More than 5m pension savers (42 per cent) are likely to fall for at least one of six tactics used by pension scammers, with the financially savvy just as likely to be fooled, according to the regulators.
Research from the Financial Conduct Authority (FCA) and The Pensions Regulator (TPR), published today (August 7), showed that people who are actively seeking ways to boost their retirement income are even more likely to fall for scammers’ tricks, with 60 per cent likely to be tricked.
Last year, 180 people reported to Action Fraud that they had been the victim of a pension scam, losing on average of £82,000 each, the regulators said.
According to the 2,012 pension savers surveyed, who were aged 45-65, scammers using exotic investment opportunities and cold calls were more likely to persuade savers to give away details about their pensions.
Nearly a quarter (23 per cent) of savers would pursue an offer of high returns in either overseas properties, renewable energy bonds, forestry, storage units or biofuels despite all of these being classed as high risk investments.
Similarly, 23 per cent would engage with a cold call from a company asking to discuss their pension plans despite the government introducing a ban on pension cold calling in January.
Nearly a quarter said they would ask for website details, request further information or find out what the caller was offering, even if the call came out of the blue.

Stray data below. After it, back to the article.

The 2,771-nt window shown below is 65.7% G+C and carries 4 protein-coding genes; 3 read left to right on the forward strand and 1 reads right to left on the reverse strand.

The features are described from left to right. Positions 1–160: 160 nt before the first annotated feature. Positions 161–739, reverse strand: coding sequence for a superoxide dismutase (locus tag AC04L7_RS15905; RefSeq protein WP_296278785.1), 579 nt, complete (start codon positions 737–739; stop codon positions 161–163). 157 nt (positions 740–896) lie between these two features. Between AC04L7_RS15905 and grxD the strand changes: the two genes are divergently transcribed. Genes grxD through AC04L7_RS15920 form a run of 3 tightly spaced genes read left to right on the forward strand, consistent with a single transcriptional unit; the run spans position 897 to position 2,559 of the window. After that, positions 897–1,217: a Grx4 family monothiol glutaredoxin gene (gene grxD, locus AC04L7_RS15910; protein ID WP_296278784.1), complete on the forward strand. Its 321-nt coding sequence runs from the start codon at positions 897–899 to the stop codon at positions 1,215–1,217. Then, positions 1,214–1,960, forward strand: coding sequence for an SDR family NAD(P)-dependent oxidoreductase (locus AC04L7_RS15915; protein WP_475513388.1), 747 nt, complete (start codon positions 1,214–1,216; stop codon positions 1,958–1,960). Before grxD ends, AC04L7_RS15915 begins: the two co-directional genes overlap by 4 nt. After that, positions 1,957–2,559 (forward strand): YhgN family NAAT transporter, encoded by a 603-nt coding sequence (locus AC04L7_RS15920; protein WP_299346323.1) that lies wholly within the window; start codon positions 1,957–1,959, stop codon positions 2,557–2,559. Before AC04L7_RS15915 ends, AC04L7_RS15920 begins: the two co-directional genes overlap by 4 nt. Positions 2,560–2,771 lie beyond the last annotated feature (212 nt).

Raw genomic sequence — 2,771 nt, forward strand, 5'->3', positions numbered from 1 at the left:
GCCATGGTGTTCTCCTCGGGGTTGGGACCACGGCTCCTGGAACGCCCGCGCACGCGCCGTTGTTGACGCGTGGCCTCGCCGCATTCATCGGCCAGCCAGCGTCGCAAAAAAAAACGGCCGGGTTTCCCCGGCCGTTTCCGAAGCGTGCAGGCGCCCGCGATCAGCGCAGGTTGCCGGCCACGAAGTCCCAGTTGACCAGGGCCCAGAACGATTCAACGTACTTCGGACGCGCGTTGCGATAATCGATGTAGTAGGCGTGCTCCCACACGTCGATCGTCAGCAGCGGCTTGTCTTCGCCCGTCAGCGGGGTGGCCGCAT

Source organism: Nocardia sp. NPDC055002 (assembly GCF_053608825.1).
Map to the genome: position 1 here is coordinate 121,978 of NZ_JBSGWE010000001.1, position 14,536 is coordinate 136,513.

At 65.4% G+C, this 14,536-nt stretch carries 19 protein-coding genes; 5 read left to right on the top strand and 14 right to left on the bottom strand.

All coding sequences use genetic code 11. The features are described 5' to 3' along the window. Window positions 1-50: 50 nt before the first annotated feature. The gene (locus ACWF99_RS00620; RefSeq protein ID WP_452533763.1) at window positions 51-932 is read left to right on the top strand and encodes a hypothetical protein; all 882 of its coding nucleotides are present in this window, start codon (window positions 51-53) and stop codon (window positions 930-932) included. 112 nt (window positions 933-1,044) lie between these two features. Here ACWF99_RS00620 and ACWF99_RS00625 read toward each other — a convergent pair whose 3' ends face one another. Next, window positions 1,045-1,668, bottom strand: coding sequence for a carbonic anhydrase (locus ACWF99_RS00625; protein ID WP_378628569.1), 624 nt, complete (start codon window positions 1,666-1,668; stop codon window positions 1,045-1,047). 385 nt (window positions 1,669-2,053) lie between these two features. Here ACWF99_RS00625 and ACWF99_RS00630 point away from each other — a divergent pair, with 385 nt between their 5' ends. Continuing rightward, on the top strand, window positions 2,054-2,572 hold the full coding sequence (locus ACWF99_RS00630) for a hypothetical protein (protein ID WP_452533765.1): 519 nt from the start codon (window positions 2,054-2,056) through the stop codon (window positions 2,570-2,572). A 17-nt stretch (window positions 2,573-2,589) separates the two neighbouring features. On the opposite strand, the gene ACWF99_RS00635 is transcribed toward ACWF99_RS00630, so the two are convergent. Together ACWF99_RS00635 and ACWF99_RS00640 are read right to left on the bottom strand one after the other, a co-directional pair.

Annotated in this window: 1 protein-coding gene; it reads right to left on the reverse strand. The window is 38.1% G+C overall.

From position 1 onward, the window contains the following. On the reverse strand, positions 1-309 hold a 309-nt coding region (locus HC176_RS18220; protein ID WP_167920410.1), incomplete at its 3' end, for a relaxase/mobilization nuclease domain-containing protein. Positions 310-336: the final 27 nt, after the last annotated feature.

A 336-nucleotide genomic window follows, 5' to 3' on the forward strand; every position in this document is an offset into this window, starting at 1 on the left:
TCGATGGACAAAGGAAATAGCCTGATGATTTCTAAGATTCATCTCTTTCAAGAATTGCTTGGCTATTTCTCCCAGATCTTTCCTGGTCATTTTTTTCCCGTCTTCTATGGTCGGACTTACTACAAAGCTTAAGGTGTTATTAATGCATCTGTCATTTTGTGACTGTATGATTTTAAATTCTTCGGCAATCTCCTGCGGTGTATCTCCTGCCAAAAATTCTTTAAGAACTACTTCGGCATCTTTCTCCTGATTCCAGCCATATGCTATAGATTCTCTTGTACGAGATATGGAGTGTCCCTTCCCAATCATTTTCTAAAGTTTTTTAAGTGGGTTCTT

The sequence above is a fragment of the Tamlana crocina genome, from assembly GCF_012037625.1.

Helping savers to access their pension pot early is also a persuasive scam tactic, with one in six (17 per cent) savers interested in a company that could offer this.
However, individuals who access their pots before age 55 face a tax bill of at least 55 per cent and up to as much as 70 per cent if this is classed as an unauthorised payment.
Other tactics included offering guaranteed high returns, which 13 per cent of savers would pursue, and offering free pension reviews which 10 per cent of individuals said they would agree to.
The research also found that those who consider themselves smart or financially savvy are just as likely to be persuaded by these tactics as anyone else.
Guy Opperman, minister for pensions and financial inclusion, said: “Pensions are one of the largest and most important investments we’ll ever make, and robbing someone of their retirement is nothing short of despicable.
“We know we can beat these callous crooks, because getting the message out there does work.
"Last year’s pension scams awareness campaign prevented hundreds of people from losing as much as £3m, and I’m backing this year’s effort to be bigger and better as we build a generation of savvy savers.”
The FCA and TPR launched a scam awareness campaign in August 2018 which targeted pension holders aged 45 to 65, the group identified by the regulators most at risk of pension scams, and featured television adverts highlighting the most common tactics adopted by fraudsters.
The FCA revealed in December that the number of people seeking information about pension scams rose five-fold since the launch of the joint campaign. This year’s campaign is currently running on TV, radio and online.